- Even such an audacious operation would likely fail to save Mariupol, however, where the gradual reduction of the city by Russian forces continues. Small numbers of civilians continue to escape here and other encircled areas, with estimates that 4,000 overall managed to get to comparative safety yesterday. This remains a tiny fraction of those facing escalating bombardment and steadily worsening conditions, however, with no indications that this will be ameliorated in the short term.
- To paraphrase Churchill, a month into the conflict we are probably seeing the end of the beginning rather than the beginning of the end. Russia continues to control large swathes of the country and is effectively holding millions of Ukrainians hostage in bombarded cities. Moscow continues to have reasonable expectations of a victory in the South and can effectively freeze the conflict in other areas. In turn, Ukrainian forces have exceeded the expectations of their NATO allies and almost certainly have blocked the perceived underlying Russian aim of denying Ukraine existence as a state.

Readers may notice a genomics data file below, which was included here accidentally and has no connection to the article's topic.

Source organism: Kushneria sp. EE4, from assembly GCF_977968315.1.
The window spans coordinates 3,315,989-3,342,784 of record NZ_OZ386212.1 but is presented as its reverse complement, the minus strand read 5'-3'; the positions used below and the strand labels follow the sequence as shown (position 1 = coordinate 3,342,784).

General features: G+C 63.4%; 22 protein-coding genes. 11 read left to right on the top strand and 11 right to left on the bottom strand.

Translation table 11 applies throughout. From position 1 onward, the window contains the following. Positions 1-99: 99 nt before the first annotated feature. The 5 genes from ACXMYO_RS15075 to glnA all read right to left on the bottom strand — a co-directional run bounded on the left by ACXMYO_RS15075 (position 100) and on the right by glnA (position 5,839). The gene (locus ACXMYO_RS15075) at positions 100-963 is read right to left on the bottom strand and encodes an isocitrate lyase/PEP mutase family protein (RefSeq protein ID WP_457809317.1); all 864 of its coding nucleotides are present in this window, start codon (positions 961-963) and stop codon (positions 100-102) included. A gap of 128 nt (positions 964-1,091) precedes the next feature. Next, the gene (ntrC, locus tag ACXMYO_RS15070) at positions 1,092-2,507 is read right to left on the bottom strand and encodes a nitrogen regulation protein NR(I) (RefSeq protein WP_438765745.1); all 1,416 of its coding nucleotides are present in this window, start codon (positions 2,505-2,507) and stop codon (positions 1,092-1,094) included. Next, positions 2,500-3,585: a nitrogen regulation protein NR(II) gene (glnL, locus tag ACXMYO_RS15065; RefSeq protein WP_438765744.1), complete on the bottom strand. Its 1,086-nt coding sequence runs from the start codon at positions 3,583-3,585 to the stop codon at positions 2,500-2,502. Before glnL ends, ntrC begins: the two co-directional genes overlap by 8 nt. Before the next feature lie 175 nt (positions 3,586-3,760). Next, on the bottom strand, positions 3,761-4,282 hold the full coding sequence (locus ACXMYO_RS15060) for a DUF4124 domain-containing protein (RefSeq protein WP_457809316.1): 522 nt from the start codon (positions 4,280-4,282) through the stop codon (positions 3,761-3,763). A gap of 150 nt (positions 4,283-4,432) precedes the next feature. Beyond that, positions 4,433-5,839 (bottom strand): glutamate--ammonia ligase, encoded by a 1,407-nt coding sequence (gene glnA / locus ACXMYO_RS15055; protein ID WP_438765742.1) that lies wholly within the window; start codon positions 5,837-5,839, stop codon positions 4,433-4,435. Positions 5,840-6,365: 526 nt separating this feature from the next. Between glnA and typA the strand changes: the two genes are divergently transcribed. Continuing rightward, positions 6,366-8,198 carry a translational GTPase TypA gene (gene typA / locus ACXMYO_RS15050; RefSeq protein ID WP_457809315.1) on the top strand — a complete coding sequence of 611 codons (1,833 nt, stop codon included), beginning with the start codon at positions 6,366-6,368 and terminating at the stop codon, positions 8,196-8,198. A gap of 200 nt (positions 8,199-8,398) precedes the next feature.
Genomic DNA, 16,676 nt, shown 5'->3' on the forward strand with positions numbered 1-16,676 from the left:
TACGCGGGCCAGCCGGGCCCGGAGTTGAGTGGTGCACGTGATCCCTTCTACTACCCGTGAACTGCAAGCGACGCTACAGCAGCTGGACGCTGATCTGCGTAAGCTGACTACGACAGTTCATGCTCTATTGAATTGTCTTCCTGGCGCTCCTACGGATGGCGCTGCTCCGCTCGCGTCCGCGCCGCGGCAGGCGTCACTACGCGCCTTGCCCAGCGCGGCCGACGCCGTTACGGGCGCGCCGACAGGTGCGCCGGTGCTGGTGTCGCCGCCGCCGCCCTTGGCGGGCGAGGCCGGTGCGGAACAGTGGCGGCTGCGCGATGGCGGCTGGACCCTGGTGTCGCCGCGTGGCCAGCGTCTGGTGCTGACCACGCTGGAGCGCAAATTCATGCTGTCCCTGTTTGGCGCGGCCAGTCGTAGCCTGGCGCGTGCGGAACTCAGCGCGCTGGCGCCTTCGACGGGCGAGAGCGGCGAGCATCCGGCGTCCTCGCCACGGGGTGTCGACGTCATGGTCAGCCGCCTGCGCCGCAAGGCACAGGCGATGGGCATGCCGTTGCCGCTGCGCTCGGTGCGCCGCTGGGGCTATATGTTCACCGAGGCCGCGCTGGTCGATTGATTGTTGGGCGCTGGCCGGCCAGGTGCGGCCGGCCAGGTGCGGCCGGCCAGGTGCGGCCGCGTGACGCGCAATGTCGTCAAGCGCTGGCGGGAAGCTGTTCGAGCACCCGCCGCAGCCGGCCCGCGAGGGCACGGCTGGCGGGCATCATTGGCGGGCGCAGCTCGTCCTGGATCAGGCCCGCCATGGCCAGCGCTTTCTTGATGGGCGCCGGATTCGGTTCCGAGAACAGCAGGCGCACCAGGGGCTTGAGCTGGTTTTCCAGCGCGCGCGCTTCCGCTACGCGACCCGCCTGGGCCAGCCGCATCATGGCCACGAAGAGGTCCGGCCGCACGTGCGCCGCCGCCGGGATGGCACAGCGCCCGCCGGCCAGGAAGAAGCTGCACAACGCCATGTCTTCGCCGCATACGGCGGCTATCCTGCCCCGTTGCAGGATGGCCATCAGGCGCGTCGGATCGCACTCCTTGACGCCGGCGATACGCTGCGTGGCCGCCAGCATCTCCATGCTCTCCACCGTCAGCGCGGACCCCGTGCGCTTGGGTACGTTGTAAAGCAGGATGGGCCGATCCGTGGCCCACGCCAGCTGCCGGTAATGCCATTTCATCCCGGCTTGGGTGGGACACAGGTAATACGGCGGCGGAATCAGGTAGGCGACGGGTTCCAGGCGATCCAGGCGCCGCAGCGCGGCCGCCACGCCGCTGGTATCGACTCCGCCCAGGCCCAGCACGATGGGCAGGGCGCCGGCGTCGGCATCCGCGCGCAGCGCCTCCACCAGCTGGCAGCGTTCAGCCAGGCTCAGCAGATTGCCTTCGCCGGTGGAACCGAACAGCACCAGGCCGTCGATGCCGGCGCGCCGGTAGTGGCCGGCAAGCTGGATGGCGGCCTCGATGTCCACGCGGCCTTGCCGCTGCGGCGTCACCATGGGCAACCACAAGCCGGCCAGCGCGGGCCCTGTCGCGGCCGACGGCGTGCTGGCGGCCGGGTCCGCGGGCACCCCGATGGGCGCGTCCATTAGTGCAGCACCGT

- Some key issues facing NATO at today’s meeting therefore include how best to continue to support Ukraine, given that defensive aid alone will not allow a sustained offensive, but can only hold Russian forces more or less where they are; and how to handle any escalation by Moscow. While Russian troops are digging in, so are the Russian leadership, and escalation continues to offer Putin a way out of his failed strategic gamble. The formation by Biden of a tiger team to consider how best to respond to increased CBRN use or a precision strike on a NATO partner show that these are clear risks, that are presenting serious policy challenges.
Russia: Demand for ruble payment for gas exports set to exacerbate European energy insecurity